Thursday, May 7, 2009

Organ Grinders

It's been a tough few weeks at work. Music is, as always, my refuge. But somewhat to my surprise, I have found that organ grinders have provided me with more serenity and enjoyment that any other musicians lately. I'm talking, of course, about practitioners of soulful, intellectually undemanding jazz featuring the Hammond B3 organ. I've been listening to Big John Patton, Lonnie Smith, Freddie Roach, Baby Face Willette, Jack McDuff, and the daddy of them all, Jimmy Smith.

Like I said, I'm kind of surprised at myself. In the past I have only liked to occasionally sample this kind of organ jazz, as a respite from more challenging music. I've always loved organist Larry Young, but he was a different animal from the guys listed above; he was more influenced by Coltrane, Miles, and McCoy Tyner than Jimmy Smith. But something about the organ grinders is speaking to me right now.

The basic unit these guys favor is the organ trio: Hammond, guitar, and drums. A bassist is not needed; the organist plays bass lines with his left hand, or on the foot pedals on ballads. The guitar fills out the chords during the organ solos, and provides a contrasting solo voice. Often a tenor sax is added to the basic trio; occasionally, even more horns are added.

These guys all tend to play simple, blues-based material, but I'm enjoying the subtle differences between them. Baby Face Willette (much beloved by organ fans, and pretty much unknown to everyone else) is the bluesiest, with a wonderfully grungy sound. Freddie Roach is more concerned with color and texture - his use of the drawbars on ballads is masterful. Lonnie Smith is not content to stick to the organ grinder formula - he wants the audience to meet him at least halfway. I particularly like his Turning Point album, where the horn soloists are Lee Morgan, Julian Priester, and Bennie Maupin - all players who could play the blues, but who had at least one foot in the avant-garde of the time. And I'm developing a new appreciation for Jimmy Smith - I had always thought of him as just scattering bluesy licks across any chord progression, but I have to admire him for his sound and drive.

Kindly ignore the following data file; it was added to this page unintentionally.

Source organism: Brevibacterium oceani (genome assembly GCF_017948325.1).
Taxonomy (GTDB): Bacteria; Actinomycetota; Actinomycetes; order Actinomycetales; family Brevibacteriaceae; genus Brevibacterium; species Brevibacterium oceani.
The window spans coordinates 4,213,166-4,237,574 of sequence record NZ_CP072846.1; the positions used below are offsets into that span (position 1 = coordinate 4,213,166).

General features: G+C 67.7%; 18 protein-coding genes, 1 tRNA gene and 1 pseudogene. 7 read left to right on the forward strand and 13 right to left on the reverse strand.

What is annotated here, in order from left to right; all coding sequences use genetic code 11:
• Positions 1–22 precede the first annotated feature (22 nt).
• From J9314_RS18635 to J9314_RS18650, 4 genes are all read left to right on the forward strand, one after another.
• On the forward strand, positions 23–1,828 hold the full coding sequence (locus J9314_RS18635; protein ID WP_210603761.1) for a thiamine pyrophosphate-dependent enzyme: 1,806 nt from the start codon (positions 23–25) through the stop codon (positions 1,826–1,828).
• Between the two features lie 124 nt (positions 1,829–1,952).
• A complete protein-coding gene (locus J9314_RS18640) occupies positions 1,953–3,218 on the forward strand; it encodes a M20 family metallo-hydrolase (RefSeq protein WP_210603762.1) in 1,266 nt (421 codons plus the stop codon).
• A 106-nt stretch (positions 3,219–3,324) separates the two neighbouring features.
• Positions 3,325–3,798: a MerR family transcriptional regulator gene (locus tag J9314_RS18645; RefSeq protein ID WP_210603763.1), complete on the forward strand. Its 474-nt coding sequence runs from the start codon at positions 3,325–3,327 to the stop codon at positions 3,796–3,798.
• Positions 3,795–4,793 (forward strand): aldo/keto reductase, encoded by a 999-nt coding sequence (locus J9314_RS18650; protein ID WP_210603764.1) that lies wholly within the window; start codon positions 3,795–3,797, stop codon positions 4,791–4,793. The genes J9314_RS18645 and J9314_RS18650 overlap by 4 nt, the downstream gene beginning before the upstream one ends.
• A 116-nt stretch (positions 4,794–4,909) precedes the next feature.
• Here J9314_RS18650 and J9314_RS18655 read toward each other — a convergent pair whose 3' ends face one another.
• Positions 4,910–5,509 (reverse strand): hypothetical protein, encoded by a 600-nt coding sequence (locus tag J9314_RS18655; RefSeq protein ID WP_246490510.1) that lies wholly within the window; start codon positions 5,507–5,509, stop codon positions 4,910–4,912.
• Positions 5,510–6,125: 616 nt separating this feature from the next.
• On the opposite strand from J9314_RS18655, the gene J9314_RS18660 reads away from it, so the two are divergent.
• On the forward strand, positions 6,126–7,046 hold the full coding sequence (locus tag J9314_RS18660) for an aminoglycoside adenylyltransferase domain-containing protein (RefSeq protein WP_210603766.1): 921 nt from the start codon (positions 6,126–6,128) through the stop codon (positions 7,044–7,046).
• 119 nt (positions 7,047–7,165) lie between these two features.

An added bonus with this stuff is the guitar - it's often played on these albums by Grant Green or Kenny Burrell. Both of these guys are just as bluesy as their organ-grinding employers, but often more sophisticated. Their solos provide nice contrast.

Organ grinding may go back to being an occasional thing for me. But right now, I'm really enjoying it.

1 comment:

robo said...

I've enjoyed a lot of the Burrell and Green recordings over the past year or so. Not real groundbreakers, but each has his own quickly recognizable sound, and that counts for a lot.

Condensed conclusion...

Green has great church/funk time and a nice bite in his tone.

Burrell has a much more sophisticated vocabulary (Green tends to repeat himself quite a bit) and a tone like honey butter.

Either way, good strokes for your organ binge.